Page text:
rolf williams

Jerrol’s owner Rolf Williams is a third-generation owner/operator and a strong advocate for diversity, equality, respect in Ellensburg.

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Respect earns respect.

The signs on the windows to the entrance of his business read, Diversity, Equality and Respect. They were up long before the topic of equality became a topic of discussion, before racial tensions escalated after an African-American was killed in police custody, long before the Capitol Hill riot.

To Jerrol’s owner Rolf Williams, these three words are not just a way to conduct business, they are a way of life.

“I believe diversity is what makes our lives interesting,” he said. “If we were all the same, how boring it would be. We’re a country founded on ideas, at times some really bad ideas. At some point we need to reconcile some of these things. A lot has to do with the questions you ask yourself.

“For instance, we are a told America is a country of immigrants, which is not true. There are some immigrants, but there were people here before the immigrants arrived. There are some people that were brought here against their will. So, when we say we’re a country of immigrants, what does that sound like to them? I had not even contemplated that idea before and now I can’t seem to get it out of my head.”

The Ellensburg City Council created an Inclusion, Diversity and Equity (IDE) subcommittee and reached out to various minority groups for input on how the city can be more inclusive. The council is now looking to extend that idea with an IDE Commission to explore and create different options and ideas moving forward. It would be similar to the parks and recreation or arts commissions in providing direction with new ideals to the council.

There have been objections. There has been support. The only way significant change can happen is one thought at a time, one person at a time, Williams said.

“It starts with each person educating themselves on the issues. For me, it means listening to folks. I appreciate the council leading the dialog, but the change has to occur within ourselves. We need to take the responsibility to change ourselves rather than waiting around for someone to tell us,” he said. “The things our kids hear when they sit at the top of the stairs listening to adults. What they are hearing is what’s going to mold their minds.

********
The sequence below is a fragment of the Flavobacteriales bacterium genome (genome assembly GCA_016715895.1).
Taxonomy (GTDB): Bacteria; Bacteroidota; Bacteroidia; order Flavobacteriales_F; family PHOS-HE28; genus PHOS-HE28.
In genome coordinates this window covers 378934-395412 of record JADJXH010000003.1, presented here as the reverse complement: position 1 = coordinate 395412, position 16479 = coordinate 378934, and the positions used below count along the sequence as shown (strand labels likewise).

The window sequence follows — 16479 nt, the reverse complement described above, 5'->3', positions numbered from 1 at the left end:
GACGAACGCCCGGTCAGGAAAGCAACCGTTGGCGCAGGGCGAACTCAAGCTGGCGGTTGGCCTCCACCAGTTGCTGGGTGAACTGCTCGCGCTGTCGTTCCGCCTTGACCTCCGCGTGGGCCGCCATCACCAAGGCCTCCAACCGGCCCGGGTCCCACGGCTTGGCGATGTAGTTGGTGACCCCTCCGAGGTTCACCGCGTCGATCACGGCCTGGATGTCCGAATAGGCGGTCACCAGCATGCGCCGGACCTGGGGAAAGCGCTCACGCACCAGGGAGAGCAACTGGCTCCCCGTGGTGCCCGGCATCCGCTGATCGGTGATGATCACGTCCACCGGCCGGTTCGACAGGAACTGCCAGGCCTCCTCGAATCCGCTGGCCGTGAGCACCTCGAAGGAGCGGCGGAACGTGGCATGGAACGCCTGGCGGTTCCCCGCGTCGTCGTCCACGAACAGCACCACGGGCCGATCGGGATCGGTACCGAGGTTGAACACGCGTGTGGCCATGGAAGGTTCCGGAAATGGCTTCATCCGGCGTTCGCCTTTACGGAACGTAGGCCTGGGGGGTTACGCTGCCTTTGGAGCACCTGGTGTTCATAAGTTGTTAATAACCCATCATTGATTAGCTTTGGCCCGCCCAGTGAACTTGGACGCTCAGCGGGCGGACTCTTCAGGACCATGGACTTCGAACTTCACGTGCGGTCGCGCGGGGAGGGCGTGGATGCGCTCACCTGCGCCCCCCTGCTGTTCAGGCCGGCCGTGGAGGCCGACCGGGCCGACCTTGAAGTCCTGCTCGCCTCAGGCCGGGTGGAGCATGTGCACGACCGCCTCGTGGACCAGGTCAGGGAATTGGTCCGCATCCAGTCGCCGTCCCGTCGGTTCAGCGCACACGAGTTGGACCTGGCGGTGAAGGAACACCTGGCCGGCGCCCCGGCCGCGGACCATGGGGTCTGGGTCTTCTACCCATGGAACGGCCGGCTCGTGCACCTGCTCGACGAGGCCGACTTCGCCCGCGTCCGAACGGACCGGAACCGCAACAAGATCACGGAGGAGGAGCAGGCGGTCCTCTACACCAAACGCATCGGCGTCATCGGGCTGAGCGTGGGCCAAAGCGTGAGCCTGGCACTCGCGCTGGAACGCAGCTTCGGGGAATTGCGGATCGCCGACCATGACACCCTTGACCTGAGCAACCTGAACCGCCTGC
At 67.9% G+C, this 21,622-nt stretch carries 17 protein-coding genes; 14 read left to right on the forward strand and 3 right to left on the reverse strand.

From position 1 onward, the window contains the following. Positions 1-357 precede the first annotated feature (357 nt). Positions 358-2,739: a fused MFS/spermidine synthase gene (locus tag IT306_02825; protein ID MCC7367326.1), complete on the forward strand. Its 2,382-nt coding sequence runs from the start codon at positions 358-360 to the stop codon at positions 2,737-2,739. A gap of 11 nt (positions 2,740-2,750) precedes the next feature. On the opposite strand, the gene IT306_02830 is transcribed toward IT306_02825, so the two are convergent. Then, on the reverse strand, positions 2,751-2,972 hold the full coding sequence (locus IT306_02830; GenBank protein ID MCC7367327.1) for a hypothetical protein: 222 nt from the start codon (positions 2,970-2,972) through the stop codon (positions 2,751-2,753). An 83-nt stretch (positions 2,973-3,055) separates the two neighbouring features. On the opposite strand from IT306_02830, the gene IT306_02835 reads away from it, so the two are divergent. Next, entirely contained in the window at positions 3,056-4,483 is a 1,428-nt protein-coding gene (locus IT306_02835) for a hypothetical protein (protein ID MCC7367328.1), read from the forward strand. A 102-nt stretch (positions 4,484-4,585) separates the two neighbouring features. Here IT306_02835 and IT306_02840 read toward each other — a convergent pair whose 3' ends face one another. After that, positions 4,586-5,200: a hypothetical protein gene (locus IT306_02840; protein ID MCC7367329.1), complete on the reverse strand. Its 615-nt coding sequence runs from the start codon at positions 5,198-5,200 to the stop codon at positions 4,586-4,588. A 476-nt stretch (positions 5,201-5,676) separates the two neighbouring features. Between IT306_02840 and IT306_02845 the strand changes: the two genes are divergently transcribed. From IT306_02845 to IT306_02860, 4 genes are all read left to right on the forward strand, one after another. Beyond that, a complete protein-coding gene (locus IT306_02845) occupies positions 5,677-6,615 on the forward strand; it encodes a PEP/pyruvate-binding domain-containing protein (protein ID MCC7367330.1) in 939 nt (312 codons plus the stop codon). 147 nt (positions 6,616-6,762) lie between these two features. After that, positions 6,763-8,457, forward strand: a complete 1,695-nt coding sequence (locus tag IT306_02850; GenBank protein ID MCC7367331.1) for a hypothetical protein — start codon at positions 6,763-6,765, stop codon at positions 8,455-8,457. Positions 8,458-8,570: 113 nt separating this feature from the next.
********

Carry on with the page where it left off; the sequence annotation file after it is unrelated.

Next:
“These are issues that need to be discussed and that’s part of the problem. (Diversity and equality) is something that needs to be discussed. It is what it is and it won’t change until we have dialog.”

Williams cites events within his own family history as a blueprint for his beliefs. His father told a story of his Japanese grade schoolmates walking down a deck, getting on a barge and never returning.

“That never set well with my father. It had a deep impact on him and it eventually became multi-generational. It had an effect on me and I didn’t even see it,” Williams said. “The second story, my grandmother (Irene Williams) was first generation Norwegian. She felt a lot of the Norwegian stigma that was addressed at the time to the point where she would not allow my father to learn Norwegian. They only spoke English around the house.

“My uncle and namesake was born in the ‘30s with cerebral palsy. When my grandfather ran Jerrol’s, my grandmother always thought of herself as an immigrant woman with a spastic child. So, for whatever reason this whole idea of equity resonates in our family. The whole idea of seeing the beauty in diversity is something so important. I believe diversity is what brings interest into our lives, whether it be hair color, skin color, political ideas or cultural differences.”

The idea that nothing changes if nothing changes starts with one idea, then personal belief and eventually leads to community respect for one another.


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